Putting wind in their sails
When Sailability Greater Tampa Bay first started, Sandy Ackley remembers she and another founder using a hand-pump lift to move people with disabilities into non-capsize sailboats. One of those people was a 220-pound man.
A lot has changed since then. When the nonprofit organization celebrated its 7th anniversary in June, it boasted not only an ADA-approved dock facility with an electronic lift but also a fleet of 13 boats adapted with joysticks, chin controls or sip-and-puffs. It has a roster of 22 Special Olympic sailors from four counties and 10 to 15 other regular sailors.
“We’re looking to get some of our Special Olympic sailors into full-tiller boats—that’s what we’re aiming toward now,” said Ackley, administrator and event coordinator.
Each year, Sailability Greater Tampa Bay offers a growing list of activities, including community sails.
On June 29, during its anniversary celebration, 55 people with disabilities registered to sail.
Sailability Greater Tampa Bay has struck a chord with people with disabilities, Ackley said, because it gives them a taste of freedom that, otherwise, they wouldn’t have.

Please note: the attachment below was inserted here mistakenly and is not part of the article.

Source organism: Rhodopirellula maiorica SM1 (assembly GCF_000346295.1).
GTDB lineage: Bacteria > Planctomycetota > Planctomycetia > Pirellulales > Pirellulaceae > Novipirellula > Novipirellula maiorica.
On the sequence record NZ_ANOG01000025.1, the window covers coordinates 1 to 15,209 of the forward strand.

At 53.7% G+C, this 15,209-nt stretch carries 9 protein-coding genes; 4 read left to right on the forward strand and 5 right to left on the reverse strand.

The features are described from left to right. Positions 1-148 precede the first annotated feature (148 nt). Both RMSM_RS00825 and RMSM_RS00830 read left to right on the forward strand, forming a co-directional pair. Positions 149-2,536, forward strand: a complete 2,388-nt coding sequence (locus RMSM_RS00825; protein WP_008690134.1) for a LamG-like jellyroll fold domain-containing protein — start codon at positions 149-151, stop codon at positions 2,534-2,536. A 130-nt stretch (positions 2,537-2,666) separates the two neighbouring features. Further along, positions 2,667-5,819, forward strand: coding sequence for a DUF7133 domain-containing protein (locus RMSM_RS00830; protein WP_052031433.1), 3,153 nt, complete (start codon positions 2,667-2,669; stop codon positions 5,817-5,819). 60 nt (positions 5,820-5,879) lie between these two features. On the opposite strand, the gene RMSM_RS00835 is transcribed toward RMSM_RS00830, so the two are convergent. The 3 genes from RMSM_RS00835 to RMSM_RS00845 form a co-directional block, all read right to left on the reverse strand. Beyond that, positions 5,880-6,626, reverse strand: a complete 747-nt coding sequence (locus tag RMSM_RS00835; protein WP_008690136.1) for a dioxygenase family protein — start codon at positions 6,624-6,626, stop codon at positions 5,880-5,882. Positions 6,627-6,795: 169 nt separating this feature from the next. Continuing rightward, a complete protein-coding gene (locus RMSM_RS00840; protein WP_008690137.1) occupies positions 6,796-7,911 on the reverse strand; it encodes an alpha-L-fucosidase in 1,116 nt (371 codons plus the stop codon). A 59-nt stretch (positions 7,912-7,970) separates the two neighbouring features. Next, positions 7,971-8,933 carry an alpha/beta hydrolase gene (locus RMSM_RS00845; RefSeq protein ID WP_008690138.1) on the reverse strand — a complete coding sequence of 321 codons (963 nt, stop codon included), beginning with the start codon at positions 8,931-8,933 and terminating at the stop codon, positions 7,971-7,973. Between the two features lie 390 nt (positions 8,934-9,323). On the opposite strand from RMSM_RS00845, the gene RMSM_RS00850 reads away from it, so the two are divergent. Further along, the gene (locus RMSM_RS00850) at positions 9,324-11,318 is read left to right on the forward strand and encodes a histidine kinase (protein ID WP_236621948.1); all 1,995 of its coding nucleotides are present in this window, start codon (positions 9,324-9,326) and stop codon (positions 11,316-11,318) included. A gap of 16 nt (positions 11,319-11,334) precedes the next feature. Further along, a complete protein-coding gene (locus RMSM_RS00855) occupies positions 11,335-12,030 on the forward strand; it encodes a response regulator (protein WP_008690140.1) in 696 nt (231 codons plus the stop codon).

“One gentleman-he says he’s taken out of his wheelchair only to go to bed or to see a doctor,” she said.
Those are the stories that make all the behind-the-scenes work worth it, Ackley said. As a nonprofit and volunteer-run organization, it’s not easy to buy equipment or fund activities.
“We write grants, we beg, we borrow,” she said. “I can’t say I steal, but I’ll bother.”
Bruce Bayes, a provider who sits on Sailability Greater Tampa Bay’s board of directors, says the organization has helped to unite the local sailing community.
“People who sail can be on the snooty side and to see them interacting with people with disabilities has been awesome to watch,”he said.